Monday, April 20, 2009

Michael Horton on the Sacraments

I'm reading through Michael Horton's People and Place and came across this interesting quote about the Sacraments:

"Alongside preaching the word that is delivered in baptism and the Supper creates the world of which it speaks. Preaching does not simply refer to an extra linguistic reality, but is indeed the linguistic means through which the Spirit brings it about. Even the sacraments, then, obtain their efficacy from the word that they ratify ... At the same time, they are also visual - indeed, tactile and edible, words. Since the word creates community beyond indvidual consumerism, it gurantees the efficacy of the sacraments not only as means of grace, but also as a means of grace-enabled communion with human strangers. God does what he says. Because his word is no mere sign, but powerful ("living and active"), in the hands of the Spirit the sacraments also truly communicate God's saving grace." (p. 106).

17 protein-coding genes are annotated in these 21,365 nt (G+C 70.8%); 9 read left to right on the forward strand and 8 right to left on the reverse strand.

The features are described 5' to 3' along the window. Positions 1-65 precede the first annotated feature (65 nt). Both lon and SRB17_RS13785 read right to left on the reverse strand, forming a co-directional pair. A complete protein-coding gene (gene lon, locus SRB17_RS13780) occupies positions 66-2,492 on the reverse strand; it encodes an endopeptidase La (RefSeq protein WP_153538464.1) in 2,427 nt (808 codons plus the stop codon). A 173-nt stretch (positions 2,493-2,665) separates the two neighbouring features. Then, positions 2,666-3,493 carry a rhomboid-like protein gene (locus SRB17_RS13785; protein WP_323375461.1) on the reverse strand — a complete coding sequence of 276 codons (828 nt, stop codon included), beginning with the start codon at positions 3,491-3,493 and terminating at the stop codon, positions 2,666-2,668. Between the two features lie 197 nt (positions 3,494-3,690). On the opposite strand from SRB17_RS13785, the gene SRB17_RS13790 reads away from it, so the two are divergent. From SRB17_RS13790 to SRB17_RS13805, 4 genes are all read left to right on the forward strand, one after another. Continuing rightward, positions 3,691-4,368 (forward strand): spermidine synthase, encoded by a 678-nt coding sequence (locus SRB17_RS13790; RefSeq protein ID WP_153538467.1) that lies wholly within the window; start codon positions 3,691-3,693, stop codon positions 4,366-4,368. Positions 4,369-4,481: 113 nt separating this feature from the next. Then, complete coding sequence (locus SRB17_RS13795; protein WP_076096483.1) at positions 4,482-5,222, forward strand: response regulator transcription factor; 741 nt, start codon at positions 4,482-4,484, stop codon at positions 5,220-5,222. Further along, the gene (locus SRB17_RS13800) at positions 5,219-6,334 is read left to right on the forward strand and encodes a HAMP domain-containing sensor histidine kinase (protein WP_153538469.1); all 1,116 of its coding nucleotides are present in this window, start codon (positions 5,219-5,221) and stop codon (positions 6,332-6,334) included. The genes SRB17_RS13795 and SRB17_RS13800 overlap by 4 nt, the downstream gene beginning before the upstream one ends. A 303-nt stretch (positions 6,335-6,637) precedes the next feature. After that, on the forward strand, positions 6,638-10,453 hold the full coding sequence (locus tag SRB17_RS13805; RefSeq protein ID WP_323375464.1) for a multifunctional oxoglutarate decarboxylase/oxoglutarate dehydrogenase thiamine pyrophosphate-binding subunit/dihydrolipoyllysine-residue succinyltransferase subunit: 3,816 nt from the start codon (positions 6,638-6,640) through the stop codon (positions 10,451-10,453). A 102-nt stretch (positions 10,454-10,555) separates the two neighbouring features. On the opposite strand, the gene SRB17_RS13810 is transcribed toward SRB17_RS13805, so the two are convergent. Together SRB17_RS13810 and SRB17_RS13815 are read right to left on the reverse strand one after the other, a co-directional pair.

Thought provoking stuff!

5 comments:

Steve T. said...

I hope I'm not showing ignorance, although I probably am, but does not the Reformed tradition reject the very idea of Sacraments?

andrewbourne said...

This sounds like the traditional understanding of sacraments that God works via the performative language and that the Minister of the Sacrament is the image of Christ so that when for example the words of forgiveness you are actually forgiven or in the Eucharist you are at one with God

Andrew Cowan said...

Thus, preaching is a speech-act and the sacraments are body-language.

(Steve T., I think that Reformed folk do generally reject sacramentalism [Catholics views of the sacraments], but to my knowledge they do not eschew using the word "sacrament" to refer to baptism or the Lord's Supper.)

Ross said...

I think it is just gobbledygook, the verbal equivalent of the Emperor's new clothes.

Much prefer, 'this is my body', 'this is my blood'.

Rachel R. said...

Reformed believers reject sacerdotalism, but sacraments are very much a part of the Reformed tradition. See, for instance, the Westminster Confession of Faith.